GAZA CITY - A United Nations envoy became the first senior international official Sunday to meet with ministers of the new Palestinian unity government in the formerly Hamas-ruled Gaza Strip, assuring them of UN support.
Robert Serry's visit to came despite repeated Israeli appeals to the international community to shun the unity government, which is backed by rivals Hamas and Fatah.
The West considers the Islamic militant Hamas a terror group but appears to have accepted assurances by Palestinian Authority President Mahmoud Abbas, the leader of Fatah, that the new Cabinet will follow his non-violent program.
Abbas swore in the 17-member technocrat government last week, more than a month after the collapse of a nine-month attempt by US Secretary of State John Kerry to broker an Israeli-Palestinian peace deal.
The unity government replaces two separate Palestinian administrations - one in Gaza run by Hamas and the other headed by Abbas in the autonomous parts of the West Bank. The split between the long-standing rivals broke open after Hamas overran Gaza in 2007, wresting control there from Abbas.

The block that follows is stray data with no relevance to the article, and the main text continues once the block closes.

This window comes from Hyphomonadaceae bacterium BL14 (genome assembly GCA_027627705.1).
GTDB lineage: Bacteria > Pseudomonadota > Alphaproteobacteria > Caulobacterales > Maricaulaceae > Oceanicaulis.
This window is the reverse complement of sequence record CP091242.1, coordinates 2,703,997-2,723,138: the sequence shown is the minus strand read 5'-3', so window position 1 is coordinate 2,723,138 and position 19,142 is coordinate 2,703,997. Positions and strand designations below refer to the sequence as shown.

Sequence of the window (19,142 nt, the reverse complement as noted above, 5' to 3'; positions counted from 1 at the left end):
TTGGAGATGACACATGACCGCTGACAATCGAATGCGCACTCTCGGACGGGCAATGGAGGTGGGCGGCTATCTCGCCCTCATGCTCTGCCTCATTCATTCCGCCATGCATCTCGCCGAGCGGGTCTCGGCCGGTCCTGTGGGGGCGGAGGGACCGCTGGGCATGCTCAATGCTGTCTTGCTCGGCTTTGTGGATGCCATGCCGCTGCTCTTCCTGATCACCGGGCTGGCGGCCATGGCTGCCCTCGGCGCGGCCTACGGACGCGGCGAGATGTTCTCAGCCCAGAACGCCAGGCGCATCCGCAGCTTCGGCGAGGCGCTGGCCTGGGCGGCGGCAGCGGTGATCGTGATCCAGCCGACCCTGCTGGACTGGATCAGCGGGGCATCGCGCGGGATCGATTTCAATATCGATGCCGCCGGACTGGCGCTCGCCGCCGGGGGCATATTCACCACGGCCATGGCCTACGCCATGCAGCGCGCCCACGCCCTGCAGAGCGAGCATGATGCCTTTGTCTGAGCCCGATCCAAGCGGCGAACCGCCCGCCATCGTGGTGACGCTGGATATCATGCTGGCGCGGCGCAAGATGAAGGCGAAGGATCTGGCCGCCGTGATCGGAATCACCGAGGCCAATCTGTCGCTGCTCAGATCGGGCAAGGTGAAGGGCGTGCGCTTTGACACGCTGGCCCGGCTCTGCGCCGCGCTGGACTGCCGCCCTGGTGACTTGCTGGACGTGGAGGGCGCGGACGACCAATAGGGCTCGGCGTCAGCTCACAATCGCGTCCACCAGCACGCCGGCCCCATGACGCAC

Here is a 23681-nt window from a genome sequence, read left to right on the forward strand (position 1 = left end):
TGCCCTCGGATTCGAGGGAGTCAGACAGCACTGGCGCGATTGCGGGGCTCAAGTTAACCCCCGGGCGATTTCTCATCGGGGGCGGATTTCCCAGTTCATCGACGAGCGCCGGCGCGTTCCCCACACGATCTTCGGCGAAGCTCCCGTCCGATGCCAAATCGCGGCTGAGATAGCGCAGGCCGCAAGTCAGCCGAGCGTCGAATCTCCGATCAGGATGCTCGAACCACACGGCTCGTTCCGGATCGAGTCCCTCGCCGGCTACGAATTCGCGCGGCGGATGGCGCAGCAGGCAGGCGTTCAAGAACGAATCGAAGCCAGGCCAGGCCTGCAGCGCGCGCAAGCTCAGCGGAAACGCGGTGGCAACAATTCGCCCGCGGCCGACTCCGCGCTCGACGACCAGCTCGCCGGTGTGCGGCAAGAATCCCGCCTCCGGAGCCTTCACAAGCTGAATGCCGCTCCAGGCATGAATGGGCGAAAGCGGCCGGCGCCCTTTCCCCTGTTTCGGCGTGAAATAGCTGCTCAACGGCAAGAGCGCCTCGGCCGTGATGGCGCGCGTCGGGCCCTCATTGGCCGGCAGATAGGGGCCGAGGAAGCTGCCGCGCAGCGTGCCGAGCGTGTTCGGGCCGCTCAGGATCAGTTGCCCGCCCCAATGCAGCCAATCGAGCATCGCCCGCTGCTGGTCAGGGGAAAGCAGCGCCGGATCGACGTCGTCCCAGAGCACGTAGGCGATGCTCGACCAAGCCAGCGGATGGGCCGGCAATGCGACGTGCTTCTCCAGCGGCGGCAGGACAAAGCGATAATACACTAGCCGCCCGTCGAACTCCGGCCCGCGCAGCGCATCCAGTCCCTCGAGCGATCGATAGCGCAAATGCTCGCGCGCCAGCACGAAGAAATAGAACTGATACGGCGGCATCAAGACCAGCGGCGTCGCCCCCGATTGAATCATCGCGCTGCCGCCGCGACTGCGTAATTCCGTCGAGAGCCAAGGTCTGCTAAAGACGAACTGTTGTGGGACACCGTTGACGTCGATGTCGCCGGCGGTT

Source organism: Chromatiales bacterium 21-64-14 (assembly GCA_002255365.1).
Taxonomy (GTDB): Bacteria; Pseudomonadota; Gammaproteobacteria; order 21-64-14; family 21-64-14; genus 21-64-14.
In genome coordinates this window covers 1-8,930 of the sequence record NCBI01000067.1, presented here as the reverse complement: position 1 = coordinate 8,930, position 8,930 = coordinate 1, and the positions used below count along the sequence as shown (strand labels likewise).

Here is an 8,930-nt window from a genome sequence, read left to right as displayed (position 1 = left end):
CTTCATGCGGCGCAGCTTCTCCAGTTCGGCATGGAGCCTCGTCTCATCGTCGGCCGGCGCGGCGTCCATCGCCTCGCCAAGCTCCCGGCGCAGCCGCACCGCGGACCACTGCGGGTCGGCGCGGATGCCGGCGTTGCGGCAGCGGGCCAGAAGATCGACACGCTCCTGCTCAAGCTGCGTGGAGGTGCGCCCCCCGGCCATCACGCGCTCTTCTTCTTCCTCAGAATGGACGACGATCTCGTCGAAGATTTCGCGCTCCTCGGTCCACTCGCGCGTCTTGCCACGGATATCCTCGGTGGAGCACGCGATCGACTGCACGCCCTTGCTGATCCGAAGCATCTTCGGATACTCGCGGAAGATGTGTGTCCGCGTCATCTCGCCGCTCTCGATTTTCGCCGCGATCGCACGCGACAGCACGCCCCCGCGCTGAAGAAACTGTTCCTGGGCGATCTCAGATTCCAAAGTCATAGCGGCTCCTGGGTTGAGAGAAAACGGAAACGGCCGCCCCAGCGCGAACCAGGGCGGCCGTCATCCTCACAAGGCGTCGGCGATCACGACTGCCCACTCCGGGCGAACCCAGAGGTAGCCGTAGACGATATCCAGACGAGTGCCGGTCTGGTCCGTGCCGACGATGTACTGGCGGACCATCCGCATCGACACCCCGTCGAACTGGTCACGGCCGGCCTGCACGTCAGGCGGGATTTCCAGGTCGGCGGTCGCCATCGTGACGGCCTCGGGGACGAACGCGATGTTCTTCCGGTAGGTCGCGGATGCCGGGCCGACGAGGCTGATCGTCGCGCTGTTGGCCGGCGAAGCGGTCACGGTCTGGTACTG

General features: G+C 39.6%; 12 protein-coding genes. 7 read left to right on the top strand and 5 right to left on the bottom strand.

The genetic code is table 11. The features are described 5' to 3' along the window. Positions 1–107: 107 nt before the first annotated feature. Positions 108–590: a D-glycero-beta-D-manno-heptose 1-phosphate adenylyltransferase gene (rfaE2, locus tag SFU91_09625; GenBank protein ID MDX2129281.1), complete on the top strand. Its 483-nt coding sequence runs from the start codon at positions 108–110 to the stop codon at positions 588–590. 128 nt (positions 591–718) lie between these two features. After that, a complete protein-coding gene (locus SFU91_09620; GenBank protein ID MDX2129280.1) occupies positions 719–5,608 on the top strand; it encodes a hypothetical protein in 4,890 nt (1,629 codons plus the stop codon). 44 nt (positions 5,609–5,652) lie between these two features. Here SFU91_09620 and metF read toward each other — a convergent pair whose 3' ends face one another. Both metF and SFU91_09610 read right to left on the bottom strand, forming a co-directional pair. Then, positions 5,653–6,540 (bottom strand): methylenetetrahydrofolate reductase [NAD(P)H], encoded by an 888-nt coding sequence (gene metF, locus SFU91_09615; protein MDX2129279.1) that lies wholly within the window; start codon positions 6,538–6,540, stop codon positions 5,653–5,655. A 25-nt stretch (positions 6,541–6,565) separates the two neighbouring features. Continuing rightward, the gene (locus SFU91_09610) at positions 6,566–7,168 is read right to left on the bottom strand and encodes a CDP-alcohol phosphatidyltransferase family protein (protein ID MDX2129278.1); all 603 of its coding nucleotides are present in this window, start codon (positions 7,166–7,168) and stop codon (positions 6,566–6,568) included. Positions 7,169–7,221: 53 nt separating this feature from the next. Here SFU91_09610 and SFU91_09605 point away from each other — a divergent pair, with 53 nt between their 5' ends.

In addition to the UN, the United States and the European Union have also said they would give the new Cabinet a chance, provided it is committed to three rules - renouncing violence, recognizing Israel and adhering to previous Israeli-Palestinian agreements.
Serry met Sunday with four Gaza-based ministers of the new Cabinet.
"I assured them of the full support of the United Nations, which is ready to increase its considerable program of works in Gaza, including in the priority areas of water and energy," Serry said in a statement.
He called for lifting a border blockade that has been enforced to varying degrees by Israel and Egypt since the Hamas takeover.
Mofeed al-Hassaina, the new housing minister, said the meeting was important "because it reflects the international recognition of this unity government."
However, many difficulties lie ahead.
Abbas and his Hamas rivals haven't worked out the next steps toward reconciliation, including who should pay the salaries of more than 40,000 government employees hired by Hamas since 2007. It also remains unclear if Hamas will accept Abbas' demand that forces loyal to him be deployed at Gaza's border crossing with Egypt as a way of easing the blockade.